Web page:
An intensive longitudinal study from the University of Basel research team examined how laughter, its intensity, and symptoms of stress are connected.
- In a new study, participants’ laughter, its intensity and stressful events were tracked via a phone app.
- Researchers found no correlation between laughter intensity and stress-related symptoms.
- Also, laughter can soothe muscle tension, boost immunity, ease pain, and promote a better mood.
Statistic claims an average person laughs 18 times a day — mainly while interacting with other people. It’s also a fact that those who laugh frequently tend to have lower stress levels. Recent research looked at why is it so.
Participants installed a mobile app that’s been developed just for the study. They were asked to answer questions the app was sending them eight times a day at irregular intervals, for 14 days straight. The questions related to any stressful events or stress symptoms participants experienced, as well as the frequency and intensity of laughter, and the reason for laughing.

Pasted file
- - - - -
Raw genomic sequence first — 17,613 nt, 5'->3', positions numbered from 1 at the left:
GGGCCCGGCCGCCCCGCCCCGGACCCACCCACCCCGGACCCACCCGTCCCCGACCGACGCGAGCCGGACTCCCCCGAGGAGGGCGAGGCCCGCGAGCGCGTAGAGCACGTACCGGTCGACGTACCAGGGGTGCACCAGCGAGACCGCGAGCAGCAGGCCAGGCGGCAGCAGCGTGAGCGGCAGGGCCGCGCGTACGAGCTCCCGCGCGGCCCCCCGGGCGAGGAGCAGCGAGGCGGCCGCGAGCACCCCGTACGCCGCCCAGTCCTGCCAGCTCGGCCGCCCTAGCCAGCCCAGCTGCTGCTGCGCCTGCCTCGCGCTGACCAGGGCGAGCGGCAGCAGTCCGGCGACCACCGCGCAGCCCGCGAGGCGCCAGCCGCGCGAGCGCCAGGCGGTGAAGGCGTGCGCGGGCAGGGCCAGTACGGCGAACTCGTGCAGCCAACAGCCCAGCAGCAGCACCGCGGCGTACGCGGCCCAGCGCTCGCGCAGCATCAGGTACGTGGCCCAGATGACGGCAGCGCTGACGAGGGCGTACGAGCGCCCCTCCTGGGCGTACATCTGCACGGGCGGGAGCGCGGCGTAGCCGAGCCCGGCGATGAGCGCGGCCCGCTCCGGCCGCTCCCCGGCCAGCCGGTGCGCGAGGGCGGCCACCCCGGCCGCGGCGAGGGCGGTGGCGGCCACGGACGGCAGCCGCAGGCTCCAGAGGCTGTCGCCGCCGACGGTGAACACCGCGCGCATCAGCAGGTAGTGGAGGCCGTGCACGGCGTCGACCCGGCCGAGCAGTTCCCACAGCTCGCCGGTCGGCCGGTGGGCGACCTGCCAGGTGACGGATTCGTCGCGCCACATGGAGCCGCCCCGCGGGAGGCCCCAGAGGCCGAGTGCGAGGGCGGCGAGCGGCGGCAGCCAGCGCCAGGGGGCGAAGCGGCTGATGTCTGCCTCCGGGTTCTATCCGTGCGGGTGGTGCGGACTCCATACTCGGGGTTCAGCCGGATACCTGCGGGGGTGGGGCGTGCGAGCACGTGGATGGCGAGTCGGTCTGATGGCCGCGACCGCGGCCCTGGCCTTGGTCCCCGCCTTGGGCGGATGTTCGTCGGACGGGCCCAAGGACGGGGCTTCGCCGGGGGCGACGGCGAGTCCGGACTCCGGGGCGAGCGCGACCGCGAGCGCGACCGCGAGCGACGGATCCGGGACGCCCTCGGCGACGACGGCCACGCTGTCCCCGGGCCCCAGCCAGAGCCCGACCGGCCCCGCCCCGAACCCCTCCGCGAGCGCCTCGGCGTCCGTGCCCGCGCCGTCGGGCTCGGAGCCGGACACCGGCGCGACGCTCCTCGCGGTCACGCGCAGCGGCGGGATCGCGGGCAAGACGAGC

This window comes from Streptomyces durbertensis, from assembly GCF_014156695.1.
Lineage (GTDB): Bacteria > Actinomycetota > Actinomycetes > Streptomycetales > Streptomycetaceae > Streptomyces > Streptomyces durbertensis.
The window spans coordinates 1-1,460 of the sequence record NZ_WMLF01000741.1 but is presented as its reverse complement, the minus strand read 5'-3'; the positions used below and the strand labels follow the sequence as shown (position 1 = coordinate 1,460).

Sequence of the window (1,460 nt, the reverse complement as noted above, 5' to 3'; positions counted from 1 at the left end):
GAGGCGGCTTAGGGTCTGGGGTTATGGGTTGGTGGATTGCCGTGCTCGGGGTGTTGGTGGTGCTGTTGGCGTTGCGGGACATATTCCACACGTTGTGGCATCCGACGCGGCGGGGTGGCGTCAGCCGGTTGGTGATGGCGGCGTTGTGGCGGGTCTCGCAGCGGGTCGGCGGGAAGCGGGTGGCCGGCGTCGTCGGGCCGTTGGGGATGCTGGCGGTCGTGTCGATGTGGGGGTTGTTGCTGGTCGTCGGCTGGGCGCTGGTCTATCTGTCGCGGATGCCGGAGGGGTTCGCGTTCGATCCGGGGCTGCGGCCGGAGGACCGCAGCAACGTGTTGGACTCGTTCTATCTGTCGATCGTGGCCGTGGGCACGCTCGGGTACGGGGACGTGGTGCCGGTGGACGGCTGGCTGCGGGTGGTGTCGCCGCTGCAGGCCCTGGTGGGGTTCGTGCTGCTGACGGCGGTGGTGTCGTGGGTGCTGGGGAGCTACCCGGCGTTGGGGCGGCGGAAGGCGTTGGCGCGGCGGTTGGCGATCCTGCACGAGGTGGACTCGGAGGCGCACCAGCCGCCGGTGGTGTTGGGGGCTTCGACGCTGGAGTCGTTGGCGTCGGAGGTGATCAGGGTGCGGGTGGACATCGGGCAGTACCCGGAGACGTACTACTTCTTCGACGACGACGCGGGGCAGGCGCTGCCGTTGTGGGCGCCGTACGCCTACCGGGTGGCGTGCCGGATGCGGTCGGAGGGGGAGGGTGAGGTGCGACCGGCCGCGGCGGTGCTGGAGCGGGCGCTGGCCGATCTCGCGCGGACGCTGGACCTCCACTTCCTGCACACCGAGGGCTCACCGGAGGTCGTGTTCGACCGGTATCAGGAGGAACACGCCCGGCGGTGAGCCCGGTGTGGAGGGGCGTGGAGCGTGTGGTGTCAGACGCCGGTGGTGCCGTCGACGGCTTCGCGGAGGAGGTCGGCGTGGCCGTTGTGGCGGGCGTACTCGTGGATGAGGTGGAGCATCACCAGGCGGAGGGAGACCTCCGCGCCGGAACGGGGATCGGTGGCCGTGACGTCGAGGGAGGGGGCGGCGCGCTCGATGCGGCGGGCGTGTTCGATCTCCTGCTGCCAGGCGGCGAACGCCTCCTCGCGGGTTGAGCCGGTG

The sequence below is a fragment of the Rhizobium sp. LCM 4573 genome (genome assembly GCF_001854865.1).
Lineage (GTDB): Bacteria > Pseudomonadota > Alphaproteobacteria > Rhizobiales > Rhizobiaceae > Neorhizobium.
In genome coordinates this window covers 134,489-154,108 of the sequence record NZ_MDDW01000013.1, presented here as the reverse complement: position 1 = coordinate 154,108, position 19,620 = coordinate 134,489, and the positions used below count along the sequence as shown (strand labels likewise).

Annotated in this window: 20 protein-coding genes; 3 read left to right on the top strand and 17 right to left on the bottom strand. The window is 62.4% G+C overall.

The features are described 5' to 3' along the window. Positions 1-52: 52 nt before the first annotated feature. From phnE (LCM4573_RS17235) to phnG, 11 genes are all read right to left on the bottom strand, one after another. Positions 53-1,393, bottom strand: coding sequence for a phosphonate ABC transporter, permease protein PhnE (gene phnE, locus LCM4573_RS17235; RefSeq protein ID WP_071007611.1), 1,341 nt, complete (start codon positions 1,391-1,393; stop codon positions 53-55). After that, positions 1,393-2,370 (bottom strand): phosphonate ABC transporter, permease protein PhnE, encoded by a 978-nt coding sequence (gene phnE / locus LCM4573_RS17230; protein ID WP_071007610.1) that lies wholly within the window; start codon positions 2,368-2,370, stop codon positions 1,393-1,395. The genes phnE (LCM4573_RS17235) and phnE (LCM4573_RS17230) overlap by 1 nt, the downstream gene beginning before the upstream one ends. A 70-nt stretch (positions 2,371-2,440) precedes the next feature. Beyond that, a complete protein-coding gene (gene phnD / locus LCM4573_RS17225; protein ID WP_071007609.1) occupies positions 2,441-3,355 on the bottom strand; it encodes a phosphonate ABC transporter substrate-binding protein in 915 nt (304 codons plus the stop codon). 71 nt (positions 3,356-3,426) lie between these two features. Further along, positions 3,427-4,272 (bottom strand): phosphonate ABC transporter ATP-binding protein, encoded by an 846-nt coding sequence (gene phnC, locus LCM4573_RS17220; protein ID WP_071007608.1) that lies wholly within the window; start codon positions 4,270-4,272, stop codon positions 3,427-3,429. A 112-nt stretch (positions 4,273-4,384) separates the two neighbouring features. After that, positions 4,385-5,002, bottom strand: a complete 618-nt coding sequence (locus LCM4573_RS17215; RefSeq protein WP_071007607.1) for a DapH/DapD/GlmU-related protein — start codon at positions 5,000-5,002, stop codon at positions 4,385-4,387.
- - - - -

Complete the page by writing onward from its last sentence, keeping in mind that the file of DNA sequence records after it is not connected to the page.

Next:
The first thing analysis showed wasn’t mind-boggling to researchers: at time periods when participants laughed more they experienced less stress-related symptoms. But the other study discovery was unexpected. There was no correlation found between the laughter intensity (weak, medium, or strong) and stress symptoms participants reported.
“This could be because people are better at estimating the frequency of their laughter, rather than its intensity, over the last few hours,” suggested the authors.
Other short-term and long-term effects of laughter:
- It soothes muscle tension.
- It boosts immunity by certain chemical reactions that happen when you laugh.
- Laughter can ease the pain because it makes your body produce its own natural painkillers.
And above all that, laughing improves your mood by increasing the endorphins that are released by the brain.